Safe Third Country Agreement: What is it? What is new? What are the exceptions?
U.S. President Joe Biden and Canadian Prime Minister Justin Trudeau announced changes to the Safe Third Country Agreement (STCA) on Friday. The STCA, signed in 2002 and which came into effect in 2004, originally meant asylum seekers crossing into either Canada or the United States at formal border crossings were turned back and told to apply for asylum in the first “safe” country they arrived in. The deal announced on Friday comes in the form of a change to how the STCA is applied.
Until now the STCA prevented Canadian law enforcement from turning back asylum seekers who enter Canada from the United States at border locations that are not official ports of entry. Now it applies to the entire 6,416-km land border, and will allow both countries to turn back asylum seekers at unofficial border crossings. Roxham Road, which had become an unofficial crossing for asylum seekers into Canada, closed at midnight on Saturday.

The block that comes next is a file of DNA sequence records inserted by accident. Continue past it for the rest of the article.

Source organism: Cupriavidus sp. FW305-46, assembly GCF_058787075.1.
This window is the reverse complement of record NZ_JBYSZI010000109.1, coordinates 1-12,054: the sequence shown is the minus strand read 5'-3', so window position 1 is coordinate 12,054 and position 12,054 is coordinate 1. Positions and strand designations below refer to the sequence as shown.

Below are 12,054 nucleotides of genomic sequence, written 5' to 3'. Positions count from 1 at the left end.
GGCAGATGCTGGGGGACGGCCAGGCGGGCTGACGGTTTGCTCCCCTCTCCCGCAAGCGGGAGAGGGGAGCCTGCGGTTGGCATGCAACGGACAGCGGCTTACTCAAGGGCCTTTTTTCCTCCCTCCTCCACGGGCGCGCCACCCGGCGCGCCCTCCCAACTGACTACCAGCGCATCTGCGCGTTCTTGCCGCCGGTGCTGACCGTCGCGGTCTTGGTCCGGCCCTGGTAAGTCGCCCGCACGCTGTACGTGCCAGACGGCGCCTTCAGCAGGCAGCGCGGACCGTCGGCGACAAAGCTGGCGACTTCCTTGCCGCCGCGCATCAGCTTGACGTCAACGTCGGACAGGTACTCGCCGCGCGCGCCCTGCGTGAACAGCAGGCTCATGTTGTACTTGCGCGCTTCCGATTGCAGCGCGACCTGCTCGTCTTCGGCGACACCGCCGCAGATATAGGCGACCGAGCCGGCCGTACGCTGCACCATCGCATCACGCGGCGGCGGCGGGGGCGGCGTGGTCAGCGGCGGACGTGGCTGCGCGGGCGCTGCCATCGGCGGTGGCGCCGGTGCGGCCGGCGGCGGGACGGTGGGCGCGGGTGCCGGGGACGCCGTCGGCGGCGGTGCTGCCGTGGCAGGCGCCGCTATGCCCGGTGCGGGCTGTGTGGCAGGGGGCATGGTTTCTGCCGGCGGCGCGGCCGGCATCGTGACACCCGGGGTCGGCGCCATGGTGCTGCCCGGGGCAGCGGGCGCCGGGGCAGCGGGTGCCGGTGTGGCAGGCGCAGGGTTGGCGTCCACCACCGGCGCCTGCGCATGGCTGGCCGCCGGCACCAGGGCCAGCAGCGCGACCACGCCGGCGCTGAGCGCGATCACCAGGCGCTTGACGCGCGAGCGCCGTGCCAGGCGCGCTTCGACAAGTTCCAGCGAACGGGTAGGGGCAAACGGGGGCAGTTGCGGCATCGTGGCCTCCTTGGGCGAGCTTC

However, there are exceptions that are important to be aware of. Learn about them and get the basic information about the Safe Third Country Agreement in the following document, updated by Bridges Not Borders – Créons des Ponts.